As we said before, when Jesus came, in His prayers He addressed God in the intimate way as Father or abba. And when the disciples at one point asked Jesus to teach them to pray, He told them to begin like this: “Our Father which art in heaven…” (Matt. 6:9). Isn’t that wonderful?
But how is this possible? How can we address God in the same intimate way that Jesus did? Because in Christ we are brought into that great family, and we have all of the privileges of that sonship. One of our hymns says,
Fatherlike, He tends and spares us;
Well our feeble frame He knows.
And indeed He does, He knows our feeble frame, and He tends for us and cares for us. That is a great gift, indeed.
Well, we have looked at three of the four gifts that Christ gives: Wonderful Counselor, Mighty God, and Everlasting Father, We come now to the fourth gift, which is Jesus’ name of Prince of Peace. I suppose of all the things that men and women lack today, peace is the most striking. We live in a very restless age. And if you would ask people what it is they most want, although they may express it in different ways, perhaps what most men and women want more than anything else is to be at peace.
But we’re not at peace. We are not at peace with other people, and we are not at peace with God, which is the basic problem. Saint Augustine understood it well when he said, “Thou hast made us for Thyself, and our hearts are restless until they find their rest in Thee.” Only peace with God through Christ can quiet and settle our restless hearts.
Actually, apart from the work of Christ and faith in Him, we are at war with God. We are fighting God with all our strength, all our mind, all our will, because basically what we want to be is God of our own lives. We want to rule our own destinies; we do not want the Word of God to prevail for us. What Jesus Christ did by His death is to make peace between us and God. We are the ones who have caused the division because of our sin, making us God’s enemies; but Christ bridged the gap for us. And now having obtained peace with God, there is that other great blessing: the peace of God, which God imparts to all who come in Christ and who will ask him for it. Paul writes about it in Philippians, as he is writing about prayer and says that we are to let our requests be made known to God. Then he explains how God will grant us peace.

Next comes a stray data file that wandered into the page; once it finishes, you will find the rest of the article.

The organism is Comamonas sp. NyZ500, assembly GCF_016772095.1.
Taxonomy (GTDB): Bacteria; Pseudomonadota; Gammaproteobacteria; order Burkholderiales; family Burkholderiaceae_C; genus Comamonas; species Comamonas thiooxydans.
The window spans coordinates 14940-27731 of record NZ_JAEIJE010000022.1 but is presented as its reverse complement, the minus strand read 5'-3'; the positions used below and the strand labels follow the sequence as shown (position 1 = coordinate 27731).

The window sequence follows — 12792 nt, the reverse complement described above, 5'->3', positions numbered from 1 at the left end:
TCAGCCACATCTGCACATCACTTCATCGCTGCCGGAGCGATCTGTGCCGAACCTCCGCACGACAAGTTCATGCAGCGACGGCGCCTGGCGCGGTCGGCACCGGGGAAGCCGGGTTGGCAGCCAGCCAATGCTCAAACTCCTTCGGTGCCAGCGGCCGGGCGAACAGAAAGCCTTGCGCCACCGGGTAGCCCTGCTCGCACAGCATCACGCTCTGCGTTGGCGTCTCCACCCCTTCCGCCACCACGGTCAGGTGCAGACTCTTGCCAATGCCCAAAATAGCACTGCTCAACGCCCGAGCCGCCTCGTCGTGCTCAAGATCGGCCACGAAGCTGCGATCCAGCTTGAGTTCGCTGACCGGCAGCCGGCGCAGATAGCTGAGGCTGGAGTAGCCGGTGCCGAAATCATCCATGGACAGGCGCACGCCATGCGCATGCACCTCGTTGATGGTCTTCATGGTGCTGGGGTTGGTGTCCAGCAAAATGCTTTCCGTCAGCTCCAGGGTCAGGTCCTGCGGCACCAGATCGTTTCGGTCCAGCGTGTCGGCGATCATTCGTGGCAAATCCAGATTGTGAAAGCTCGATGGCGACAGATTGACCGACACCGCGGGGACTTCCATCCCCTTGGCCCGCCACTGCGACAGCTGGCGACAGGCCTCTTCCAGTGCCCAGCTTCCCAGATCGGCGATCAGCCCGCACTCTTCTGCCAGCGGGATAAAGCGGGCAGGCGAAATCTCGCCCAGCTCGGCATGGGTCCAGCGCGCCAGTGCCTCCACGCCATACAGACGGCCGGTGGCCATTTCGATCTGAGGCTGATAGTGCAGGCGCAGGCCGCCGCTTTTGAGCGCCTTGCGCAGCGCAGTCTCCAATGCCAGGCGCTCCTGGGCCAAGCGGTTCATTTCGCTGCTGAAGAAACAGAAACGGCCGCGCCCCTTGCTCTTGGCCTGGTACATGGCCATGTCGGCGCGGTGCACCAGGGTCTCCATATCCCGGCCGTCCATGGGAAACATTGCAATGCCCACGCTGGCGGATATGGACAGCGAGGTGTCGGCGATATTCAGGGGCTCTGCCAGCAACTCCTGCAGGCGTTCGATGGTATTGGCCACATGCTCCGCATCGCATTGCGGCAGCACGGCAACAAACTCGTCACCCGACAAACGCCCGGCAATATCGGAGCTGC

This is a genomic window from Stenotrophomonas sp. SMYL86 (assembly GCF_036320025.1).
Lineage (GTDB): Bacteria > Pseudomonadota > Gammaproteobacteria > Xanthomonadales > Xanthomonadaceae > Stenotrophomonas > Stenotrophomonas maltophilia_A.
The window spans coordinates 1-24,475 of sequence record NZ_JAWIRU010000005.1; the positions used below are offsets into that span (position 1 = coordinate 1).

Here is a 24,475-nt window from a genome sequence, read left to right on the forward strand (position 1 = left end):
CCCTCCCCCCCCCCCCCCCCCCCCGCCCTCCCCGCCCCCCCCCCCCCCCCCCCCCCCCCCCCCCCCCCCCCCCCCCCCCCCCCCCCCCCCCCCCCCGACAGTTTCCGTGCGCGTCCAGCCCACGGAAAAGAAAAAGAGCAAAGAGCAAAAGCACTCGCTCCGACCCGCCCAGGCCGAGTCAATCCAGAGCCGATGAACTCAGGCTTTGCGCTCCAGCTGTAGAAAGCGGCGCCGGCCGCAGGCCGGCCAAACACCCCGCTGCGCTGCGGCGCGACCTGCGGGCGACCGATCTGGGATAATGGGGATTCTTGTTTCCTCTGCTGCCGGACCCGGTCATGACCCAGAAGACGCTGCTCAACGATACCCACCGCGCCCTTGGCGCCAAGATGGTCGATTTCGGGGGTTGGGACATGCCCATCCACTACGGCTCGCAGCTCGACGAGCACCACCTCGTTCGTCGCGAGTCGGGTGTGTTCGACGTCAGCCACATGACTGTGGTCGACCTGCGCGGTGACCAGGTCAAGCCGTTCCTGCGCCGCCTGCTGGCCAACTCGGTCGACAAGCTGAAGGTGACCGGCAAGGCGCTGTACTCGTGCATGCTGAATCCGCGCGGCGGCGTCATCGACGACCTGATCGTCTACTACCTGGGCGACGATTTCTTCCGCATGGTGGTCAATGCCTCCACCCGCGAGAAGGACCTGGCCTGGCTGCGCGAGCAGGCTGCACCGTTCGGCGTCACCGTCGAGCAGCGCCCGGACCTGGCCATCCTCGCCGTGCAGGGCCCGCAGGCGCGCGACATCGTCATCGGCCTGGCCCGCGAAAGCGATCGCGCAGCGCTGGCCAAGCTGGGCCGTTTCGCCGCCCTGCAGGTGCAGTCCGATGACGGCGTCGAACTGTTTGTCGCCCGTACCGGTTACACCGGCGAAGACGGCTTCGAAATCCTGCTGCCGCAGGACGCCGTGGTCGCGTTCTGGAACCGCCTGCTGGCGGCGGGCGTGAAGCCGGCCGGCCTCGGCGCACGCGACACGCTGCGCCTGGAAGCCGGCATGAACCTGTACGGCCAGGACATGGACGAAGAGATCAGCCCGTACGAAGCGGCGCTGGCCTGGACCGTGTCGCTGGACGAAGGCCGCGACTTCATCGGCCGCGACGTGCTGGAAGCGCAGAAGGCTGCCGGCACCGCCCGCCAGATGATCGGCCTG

I don’t know if at Christmastime you feel a lack of peace. But certainly we have much in our lives that makes us restless. Isn’t it wonderful to have peace in Jesus Christ as God’s great gift? I’m impressed as I think of these things at how well they correspond to the great needs of the human heart.
If we were to do an analysis of men and women and ask, “What are great needs you feel?” what would they tell us? Well, we have the need to know and to understand things. We have our wills and the sense of our own identity, and the consequent desire to achieve something and for our lives to make a difference.
We are individuals, but we sense that we are not meant to be alone; and so we want to belong somewhere. That’s why we seek relationships. And even when we are disappointed in one relationship we seek another relationship because we don’t want to be isolated. We are also conscious of wrong doing. We need to be forgiven, and want someone to help us overcome our sense of guilt. Isn’t that right if you analyze human experiences? There is this whole list of needs that people have.
These four gifts from Isaiah 9:6 speak to each one of those needs! To know the truth, Jesus Christ is for us a Wonderful Counselor. To achieve something worthwhile, He is the Mighty God who enables us to achieve meaningful things through His power. For our need to belong to someone, He is our Everlasting Father, for we are brought into His family. And in our need to be forgiven and be at peace, Jesus Christ is the Prince of Peace, having made peace by His death.
These four gifts at Christmas are the greatest gifts that anybody can ever have. They are all in Jesus and they are for us if we will have them.